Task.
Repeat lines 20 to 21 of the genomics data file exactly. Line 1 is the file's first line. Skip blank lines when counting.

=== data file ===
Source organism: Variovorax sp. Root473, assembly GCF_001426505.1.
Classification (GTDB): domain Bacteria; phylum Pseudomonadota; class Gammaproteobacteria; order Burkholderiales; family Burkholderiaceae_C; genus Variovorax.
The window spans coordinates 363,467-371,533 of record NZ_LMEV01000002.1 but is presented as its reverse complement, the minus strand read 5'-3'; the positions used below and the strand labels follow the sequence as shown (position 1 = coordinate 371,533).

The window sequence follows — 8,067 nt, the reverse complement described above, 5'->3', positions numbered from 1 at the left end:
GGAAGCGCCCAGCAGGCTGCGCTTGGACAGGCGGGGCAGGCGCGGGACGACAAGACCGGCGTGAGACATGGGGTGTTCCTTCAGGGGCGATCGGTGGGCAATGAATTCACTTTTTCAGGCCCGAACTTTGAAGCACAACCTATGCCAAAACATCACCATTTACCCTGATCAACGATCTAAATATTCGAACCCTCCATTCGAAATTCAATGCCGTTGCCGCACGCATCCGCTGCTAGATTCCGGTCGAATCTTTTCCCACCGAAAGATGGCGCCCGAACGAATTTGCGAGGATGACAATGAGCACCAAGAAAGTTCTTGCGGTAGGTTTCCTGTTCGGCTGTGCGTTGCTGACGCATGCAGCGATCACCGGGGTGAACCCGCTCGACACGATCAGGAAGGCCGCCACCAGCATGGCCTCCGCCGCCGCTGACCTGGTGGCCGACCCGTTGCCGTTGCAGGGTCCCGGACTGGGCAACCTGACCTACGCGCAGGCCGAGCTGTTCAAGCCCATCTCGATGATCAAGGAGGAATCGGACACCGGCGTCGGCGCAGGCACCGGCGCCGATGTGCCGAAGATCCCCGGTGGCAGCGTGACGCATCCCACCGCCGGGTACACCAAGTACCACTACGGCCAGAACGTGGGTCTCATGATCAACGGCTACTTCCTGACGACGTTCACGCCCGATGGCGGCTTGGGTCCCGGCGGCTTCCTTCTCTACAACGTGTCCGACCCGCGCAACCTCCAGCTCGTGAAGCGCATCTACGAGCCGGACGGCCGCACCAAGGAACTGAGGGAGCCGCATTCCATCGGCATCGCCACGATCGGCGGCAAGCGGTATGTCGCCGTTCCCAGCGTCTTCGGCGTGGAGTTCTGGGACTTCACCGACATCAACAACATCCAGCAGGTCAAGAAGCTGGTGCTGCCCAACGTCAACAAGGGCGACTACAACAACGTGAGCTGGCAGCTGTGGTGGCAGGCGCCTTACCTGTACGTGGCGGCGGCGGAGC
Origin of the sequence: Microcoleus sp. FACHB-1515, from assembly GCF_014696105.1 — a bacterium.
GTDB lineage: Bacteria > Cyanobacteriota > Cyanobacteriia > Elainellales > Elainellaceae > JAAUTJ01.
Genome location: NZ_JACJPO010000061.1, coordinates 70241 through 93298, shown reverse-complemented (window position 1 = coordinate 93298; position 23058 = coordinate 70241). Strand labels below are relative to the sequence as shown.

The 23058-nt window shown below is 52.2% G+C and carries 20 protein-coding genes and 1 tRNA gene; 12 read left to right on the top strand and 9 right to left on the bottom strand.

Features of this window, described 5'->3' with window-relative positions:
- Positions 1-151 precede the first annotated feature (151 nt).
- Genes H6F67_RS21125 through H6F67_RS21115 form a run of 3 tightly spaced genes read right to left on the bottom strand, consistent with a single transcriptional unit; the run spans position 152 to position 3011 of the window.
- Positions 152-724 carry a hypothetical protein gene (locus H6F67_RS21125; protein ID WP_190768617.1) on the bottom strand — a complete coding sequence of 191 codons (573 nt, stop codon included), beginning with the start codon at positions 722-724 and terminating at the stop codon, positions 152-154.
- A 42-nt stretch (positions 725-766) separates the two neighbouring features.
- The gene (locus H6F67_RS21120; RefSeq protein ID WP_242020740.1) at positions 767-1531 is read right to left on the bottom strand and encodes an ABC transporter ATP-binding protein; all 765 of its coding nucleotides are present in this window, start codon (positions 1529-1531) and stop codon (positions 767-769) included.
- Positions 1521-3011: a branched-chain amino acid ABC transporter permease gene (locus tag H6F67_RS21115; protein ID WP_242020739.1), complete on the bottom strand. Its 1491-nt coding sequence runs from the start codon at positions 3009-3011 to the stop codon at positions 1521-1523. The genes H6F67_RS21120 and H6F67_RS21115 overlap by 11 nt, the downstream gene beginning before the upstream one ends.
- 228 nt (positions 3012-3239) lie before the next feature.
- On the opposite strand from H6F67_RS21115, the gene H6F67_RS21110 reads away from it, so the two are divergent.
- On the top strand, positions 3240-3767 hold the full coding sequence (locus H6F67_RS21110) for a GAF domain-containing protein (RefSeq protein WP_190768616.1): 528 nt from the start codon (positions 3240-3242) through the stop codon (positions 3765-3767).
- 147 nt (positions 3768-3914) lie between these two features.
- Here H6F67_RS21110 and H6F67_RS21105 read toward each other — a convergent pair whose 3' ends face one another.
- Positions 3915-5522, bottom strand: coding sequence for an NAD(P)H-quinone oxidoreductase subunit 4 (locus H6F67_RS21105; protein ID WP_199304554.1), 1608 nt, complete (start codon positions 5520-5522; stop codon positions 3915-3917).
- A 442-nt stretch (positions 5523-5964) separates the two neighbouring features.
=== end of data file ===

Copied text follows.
- 147 nt (positions 3768-3914) lie between these two features.
- Here H6F67_RS21110 and H6F67_RS21105 read toward each other — a convergent pair whose 3' ends face one another.